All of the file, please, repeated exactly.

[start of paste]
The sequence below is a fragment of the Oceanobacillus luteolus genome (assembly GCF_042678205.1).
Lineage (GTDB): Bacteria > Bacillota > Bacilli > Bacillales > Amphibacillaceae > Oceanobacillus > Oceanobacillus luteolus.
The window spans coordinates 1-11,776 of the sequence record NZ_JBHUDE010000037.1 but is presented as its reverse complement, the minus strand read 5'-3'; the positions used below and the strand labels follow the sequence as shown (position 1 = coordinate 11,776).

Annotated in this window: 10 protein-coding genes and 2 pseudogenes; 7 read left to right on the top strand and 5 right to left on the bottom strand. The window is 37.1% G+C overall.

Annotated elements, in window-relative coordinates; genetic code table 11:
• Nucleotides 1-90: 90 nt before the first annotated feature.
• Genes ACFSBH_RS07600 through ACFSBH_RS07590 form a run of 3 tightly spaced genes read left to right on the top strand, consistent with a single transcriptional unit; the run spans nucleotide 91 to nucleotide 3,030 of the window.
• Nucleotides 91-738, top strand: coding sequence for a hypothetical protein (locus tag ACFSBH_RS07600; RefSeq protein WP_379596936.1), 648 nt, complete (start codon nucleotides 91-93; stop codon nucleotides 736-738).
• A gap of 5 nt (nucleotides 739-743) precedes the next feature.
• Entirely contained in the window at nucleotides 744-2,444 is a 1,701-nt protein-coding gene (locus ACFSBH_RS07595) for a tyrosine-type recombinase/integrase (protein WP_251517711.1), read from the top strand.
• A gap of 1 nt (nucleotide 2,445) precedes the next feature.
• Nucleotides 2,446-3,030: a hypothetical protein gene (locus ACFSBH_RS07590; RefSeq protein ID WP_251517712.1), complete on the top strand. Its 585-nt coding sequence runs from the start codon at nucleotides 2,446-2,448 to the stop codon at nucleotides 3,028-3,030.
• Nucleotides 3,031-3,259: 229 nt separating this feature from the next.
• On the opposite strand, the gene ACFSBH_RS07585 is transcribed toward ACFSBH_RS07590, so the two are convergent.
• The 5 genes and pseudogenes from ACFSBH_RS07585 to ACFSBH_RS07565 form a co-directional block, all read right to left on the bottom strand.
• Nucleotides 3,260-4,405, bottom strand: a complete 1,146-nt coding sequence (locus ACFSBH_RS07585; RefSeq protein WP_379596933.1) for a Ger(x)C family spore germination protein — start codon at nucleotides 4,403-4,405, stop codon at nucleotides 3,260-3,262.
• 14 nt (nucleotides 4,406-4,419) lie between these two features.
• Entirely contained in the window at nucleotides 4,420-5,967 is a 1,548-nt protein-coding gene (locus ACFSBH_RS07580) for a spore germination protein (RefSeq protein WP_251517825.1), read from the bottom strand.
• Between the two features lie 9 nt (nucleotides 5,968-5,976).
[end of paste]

The sequence below is a fragment of the Oceanobacillus luteolus genome (assembly GCF_042678205.1).
Lineage (GTDB): Bacteria > Bacillota > Bacilli > Bacillales > Amphibacillaceae > Oceanobacillus > Oceanobacillus luteolus.
The window spans coordinates 1-11,776 of the sequence record NZ_JBHUDE010000037.1 but is presented as its reverse complement, the minus strand read 5'-3'; the positions used below and the strand labels follow the sequence as shown (position 1 = coordinate 11,776).

Annotated in this window: 10 protein-coding genes and 2 pseudogenes; 7 read left to right on the top strand and 5 right to left on the bottom strand. The window is 37.1% G+C overall.

Annotated elements, in window-relative coordinates; genetic code table 11:
• Nucleotides 1-90: 90 nt before the first annotated feature.
• Genes ACFSBH_RS07600 through ACFSBH_RS07590 form a run of 3 tightly spaced genes read left to right on the top strand, consistent with a single transcriptional unit; the run spans nucleotide 91 to nucleotide 3,030 of the window.
• Nucleotides 91-738, top strand: coding sequence for a hypothetical protein (locus tag ACFSBH_RS07600; RefSeq protein WP_379596936.1), 648 nt, complete (start codon nucleotides 91-93; stop codon nucleotides 736-738).
• A gap of 5 nt (nucleotides 739-743) precedes the next feature.
• Entirely contained in the window at nucleotides 744-2,444 is a 1,701-nt protein-coding gene (locus ACFSBH_RS07595) for a tyrosine-type recombinase/integrase (protein WP_251517711.1), read from the top strand.
• A gap of 1 nt (nucleotide 2,445) precedes the next feature.
• Nucleotides 2,446-3,030: a hypothetical protein gene (locus ACFSBH_RS07590; RefSeq protein ID WP_251517712.1), complete on the top strand. Its 585-nt coding sequence runs from the start codon at nucleotides 2,446-2,448 to the stop codon at nucleotides 3,028-3,030.
• Nucleotides 3,031-3,259: 229 nt separating this feature from the next.
• On the opposite strand, the gene ACFSBH_RS07585 is transcribed toward ACFSBH_RS07590, so the two are convergent.
• The 5 genes and pseudogenes from ACFSBH_RS07585 to ACFSBH_RS07565 form a co-directional block, all read right to left on the bottom strand.
• Nucleotides 3,260-4,405, bottom strand: a complete 1,146-nt coding sequence (locus ACFSBH_RS07585; RefSeq protein WP_379596933.1) for a Ger(x)C family spore germination protein — start codon at nucleotides 4,403-4,405, stop codon at nucleotides 3,260-3,262.
• 14 nt (nucleotides 4,406-4,419) lie between these two features.
• Entirely contained in the window at nucleotides 4,420-5,967 is a 1,548-nt protein-coding gene (locus ACFSBH_RS07580) for a spore germination protein (RefSeq protein WP_251517825.1), read from the bottom strand.
• Between the two features lie 9 nt (nucleotides 5,968-5,976).